Our primary target audience is homeowner associations in the suburban-wildlands interface zone during their annual or bi-annual meetings. The expected outcome is a healthy public debate on the merits of fuel reduction and the question of who should perform the work. ie A county inmate crew, a private contractor or altruistic volunteers from the neighborhood. Each option has its own set of risks, costs and rewards.
The purpose of our video project, The Cannonball Express, is to assist homeowners in preparing for disaster and so to assist fire professionals in preventing another massive fire like the 1991 fire storm in the Oakland-Berkeley hills, just as this kind of disaster becomes more and more common in California and elsewhere in the United States. These fire professionals may not admit to wanting our assistance but we won't hold that against them. We are patriots and heroes too. We're just not cut from the same paramilitary cloth and definitely aren't wearing the same conceptual straight jacket. We see fire as a natural phenomena and not as a destroying enemy. The common ground is in preserving human life and wooden homes.
This motivates us to produce a half hour video that will educate, entertain and motivate people living in the suburban wild-lands interface zone on the subjects of suburban forest fires, fire safety and the environment. Our video will use a soft sell approach, praising the power of Mother Nature, best friends, last chances and redemption, instead of being the usual "talking heads" video with numerous experts and lurid footage of burning homes and panicking and grief stricken people. Our final products will be a high quality, fire safety video with believable characters who are a pleasure to watch and a four color brochure that people can take home with them for future reference.
A secondary target audience consists of people outside the influence of homeowner associations. These are the movers and shakers who can influence public thinking and government policy through legislation, education and persuasion. The hundred or so individuals and organizations which have endorsed this video project in writing are at the top of this list. Our goal with this video is to augment the public outreach of fire professionals and to complement their efforts by getting homeowners to take their fuel reduction problems seriously, in their backyards and beyond. Many fire professionals have already begun to recognize the persuasive limitations of exhorting defensible space around homes. They've realized that homeowners really do like their trees and shrubs. So we expect this video will find a receptive audience among fire professionals. Thus, The Botanist's Scene covers fire safe landscaping.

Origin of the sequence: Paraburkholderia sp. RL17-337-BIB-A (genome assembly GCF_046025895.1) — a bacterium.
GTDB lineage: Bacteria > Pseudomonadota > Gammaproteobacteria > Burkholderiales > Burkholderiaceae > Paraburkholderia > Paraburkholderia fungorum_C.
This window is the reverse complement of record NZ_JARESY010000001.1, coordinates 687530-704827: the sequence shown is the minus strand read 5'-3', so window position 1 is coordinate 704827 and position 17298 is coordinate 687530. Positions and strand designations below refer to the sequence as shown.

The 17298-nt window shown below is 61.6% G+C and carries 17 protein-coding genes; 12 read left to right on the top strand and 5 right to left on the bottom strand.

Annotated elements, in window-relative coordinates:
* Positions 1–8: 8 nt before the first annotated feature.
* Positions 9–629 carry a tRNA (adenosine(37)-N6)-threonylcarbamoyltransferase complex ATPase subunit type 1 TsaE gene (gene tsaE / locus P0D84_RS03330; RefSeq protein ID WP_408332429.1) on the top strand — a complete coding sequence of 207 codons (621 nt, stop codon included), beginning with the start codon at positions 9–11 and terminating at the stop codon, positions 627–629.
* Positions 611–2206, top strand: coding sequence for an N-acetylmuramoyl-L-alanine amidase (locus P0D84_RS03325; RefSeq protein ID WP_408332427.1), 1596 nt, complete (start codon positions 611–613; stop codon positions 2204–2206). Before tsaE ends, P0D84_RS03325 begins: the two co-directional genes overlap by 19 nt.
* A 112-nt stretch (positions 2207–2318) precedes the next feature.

We believe that after seeing this video, homeowners will begin doing for Mother Nature what they're not always willing to do for themselves in the way of fuel reduction, vegetation management, and habitat enhancement. Thus, The Brushcutter's Scene plants the idea that even the most timid, frail and reclusive homeowners can pool their resources to hire a friendly, state of the art and competent professional to protect their neighborhood.
When the worst does happen and wild fire strikes, toxic runoff from burned homes, charred cars and ruined garages full of paint, pesticide and fertilizer, flows into storm drains with the first winter rains and poisons creeks all the way down to the Bay. This segment serves as a reminder of the consequences of neglect. Thus, The Naturalist's Scene covers storm-water runoff and quality of life issues.
This character driven video will result in a very effective docudrama for a wide variety of audiences and a contribution to public safety that fire professionals can respect and admire, if not fully endorse.
Several months after this picture was taken on the edge of the riparian corridor along San Francisquito Creek in Menlo Park, a young mountain lion perched in a tree on the front lawn of a suburban home near an elementary school in nearby Palo Alto was shot and killed by police.
Many wildlife experts believe that young male mountain lions are using the creek corridor to come down out of the hills where the best territories are already claimed by older and stronger males. The lion sighted in this creekside neighborhood may be still alive, as Menlo Park Police officers keep a street map on the wall with numerous red pins in it indicating mountain lion sightings.
Experts also say that human interactions with wildlife usually increase following forest fires, as food and cover are temporarily destroyed in their natural habitat. So if herbivores are forced down into suburbia then carnivores must follow. Politics makes for strange bedfellows so this heightened interaction makes County Animal Control Services another major stakeholder in the issues of wildfire and suburban forest fires.
The major portion of this web site was made possible several years ago, through the generous support of Romic Technologies, Incorporated, a corporation (now out of business) with a conscience in East Palo Alto. It was maintained by my good friend Karl Franzen for many years but is now being updated by Andrea Fiore.
Any similarity to persons living or dead named herein is strictly coincidental or is done for satirical effect. Tongue-in-cheek and Generation X humor runs amok here. If you elect to proceed and simply trust that the target audience for the ADULT-HOMEOWNER version of the video will be homeowners in the 35 to 75 age bracket, then you may be pleasantly surprised.
Fire safety doesn't have to be an unpleasant chore. And if you see value in the political opinions expressed here then please tell your friends and elected representatives about us. Send us an email with your comments and criticisms , or send your cards and letters to:
and please describe how you ran across this web site.